PA investigates lapses at grassroots organisations flagged by Auditor-General

The Auditor-General's Office has flagged several lapses, including conflicts of interest over payments, at various grassroots organisations under the purview of the People's Association.
The Auditor-General's Office has flagged several lapses, including conflicts of interest over payments, at various grassroots organisations under the purview of the People's Association.PHOTO: ZAOBAO

SINGAPORE - The Auditor-General's Office (AGO) has flagged several lapses, including conflicts of interest over payments, at various grassroots organisations under the purview of the People's Association (PA).

In its report released on Wednesday after auditing various government agencies for financial year 2014/2015, the AGO found irregularities in procurement and payment at Admiralty Citizens' Consultative Committee (CCC).

The CCC chairman had approved his own claims, amounting to $114,767 on seven occasions. There was also no supporting document for three of the payments, exposing the CCC to the risk of paying for "invalid expenditure", the AGO added.

The chairman was also involved in approving the awards of two contracts worth $32,000 and corresponding payments to a company where he held a senior management position.

In one of the contracts, another CCC member who took part in the approval process, was both a director and a shareholder of the company.

In addition, the chairman also approved payment for a $1500 purchase from another company where he was a director and shareholder.

"The chairman and the CCC member did not declare their interests in the transactions. As a result, there was no assurance that the transactions were conducted at arm's length," the AGO report said.

The AGO did not name the CCC in its report, but National Development Minister Khaw Boon Wan, in his capacity as MP for Sembawang GRC, said in a statement that Admiralty CCC fully cooperated with the PA Investigation Panel.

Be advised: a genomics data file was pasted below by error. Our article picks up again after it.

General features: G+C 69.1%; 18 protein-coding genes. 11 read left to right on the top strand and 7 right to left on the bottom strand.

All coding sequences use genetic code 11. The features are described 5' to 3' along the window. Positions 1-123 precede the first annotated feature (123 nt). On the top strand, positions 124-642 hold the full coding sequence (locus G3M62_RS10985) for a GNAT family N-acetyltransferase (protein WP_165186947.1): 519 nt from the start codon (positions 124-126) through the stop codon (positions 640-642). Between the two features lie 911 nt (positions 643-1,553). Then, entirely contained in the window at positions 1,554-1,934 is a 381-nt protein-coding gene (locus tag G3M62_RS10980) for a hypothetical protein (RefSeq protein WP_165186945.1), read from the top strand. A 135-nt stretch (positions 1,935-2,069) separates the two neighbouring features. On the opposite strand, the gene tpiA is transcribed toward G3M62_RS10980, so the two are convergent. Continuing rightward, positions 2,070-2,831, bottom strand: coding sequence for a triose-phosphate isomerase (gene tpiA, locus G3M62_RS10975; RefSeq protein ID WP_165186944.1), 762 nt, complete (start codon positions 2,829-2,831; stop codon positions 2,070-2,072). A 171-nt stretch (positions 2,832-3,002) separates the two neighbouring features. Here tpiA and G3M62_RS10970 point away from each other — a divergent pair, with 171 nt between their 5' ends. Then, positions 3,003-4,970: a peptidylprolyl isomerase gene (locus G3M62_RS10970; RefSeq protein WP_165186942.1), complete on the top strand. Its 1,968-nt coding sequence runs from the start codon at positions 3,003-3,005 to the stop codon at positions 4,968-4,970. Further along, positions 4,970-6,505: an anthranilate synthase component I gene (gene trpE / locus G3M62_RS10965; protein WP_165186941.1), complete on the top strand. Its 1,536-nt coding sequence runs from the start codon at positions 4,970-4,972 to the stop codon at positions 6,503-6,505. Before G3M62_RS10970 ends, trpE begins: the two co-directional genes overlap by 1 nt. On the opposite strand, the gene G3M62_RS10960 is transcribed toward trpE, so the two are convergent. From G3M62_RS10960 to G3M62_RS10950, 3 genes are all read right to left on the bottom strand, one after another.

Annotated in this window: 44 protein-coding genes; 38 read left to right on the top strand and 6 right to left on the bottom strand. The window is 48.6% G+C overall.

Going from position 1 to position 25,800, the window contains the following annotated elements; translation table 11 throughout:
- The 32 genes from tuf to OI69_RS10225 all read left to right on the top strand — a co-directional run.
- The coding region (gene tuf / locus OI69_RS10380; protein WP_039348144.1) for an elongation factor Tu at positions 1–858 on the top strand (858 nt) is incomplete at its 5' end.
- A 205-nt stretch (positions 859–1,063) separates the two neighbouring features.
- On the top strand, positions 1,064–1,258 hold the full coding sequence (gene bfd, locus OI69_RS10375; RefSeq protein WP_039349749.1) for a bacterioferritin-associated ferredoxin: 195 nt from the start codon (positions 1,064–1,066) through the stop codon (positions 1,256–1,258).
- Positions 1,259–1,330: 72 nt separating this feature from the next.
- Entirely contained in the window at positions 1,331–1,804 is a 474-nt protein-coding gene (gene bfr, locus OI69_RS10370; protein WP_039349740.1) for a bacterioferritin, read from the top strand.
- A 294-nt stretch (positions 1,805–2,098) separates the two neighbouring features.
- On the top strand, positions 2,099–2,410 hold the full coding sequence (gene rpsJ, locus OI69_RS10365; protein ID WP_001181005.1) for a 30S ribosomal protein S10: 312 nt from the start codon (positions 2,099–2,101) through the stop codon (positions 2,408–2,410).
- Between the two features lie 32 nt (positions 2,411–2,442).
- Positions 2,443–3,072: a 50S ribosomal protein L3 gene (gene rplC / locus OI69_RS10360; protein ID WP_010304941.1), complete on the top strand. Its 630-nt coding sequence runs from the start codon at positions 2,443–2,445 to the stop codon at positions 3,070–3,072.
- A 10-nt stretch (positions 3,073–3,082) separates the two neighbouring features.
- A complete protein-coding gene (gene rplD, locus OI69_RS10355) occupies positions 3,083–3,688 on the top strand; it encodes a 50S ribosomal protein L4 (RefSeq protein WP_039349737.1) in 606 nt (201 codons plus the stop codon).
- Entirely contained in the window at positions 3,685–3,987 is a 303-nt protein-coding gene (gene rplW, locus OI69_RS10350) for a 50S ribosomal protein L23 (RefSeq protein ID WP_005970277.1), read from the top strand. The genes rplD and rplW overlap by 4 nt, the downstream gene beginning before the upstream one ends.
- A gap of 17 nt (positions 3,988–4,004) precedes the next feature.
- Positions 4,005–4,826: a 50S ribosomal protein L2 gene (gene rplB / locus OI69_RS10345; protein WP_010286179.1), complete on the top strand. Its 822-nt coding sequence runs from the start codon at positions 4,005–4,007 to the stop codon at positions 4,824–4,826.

"We treated the AGO finding seriously. The Admiralty CCC fully cooperated with the PA Investigation Panel," Mr Khaw said.

He added that the MP in charge of Admiralty ward, Mr Vikram Nair, told him that the grassroots leader involved had stepped down to facilitate a full investigation.

PA said in a separate statement that the panel had been convened on July 1 to establish the facts and investigate any wrongdoing, as well as review its processes.

The CCC chairman voluntarily stepped down on July 5 and the investigation was completed on July 14.

"I am glad that the Investigation Panel found no evidence of dishonesty. Nonetheless, it was a related party transaction that was not declared," Mr Khaw said.

"The CCC will study the investigation report, and review its procedures to ensure that such lapses do not recur," he added.

Mr Vikram Nair said he was saddened to learn of the findings. He said the grassroots leader concerned had "served with distinction for many years", and was relieved to note there was no dishonesty found on his part by the investigation.

In its statement, the PA said the investigation panel verified that all quotations for works and services were handled by the staff in a confidential manner.

The bids were then submitted to the CCC for evaluation and the tender was awarded to the lowest bidder, which was about 30 per cent lower than the next lowest bid. These tender procedures were in accordance with the rules.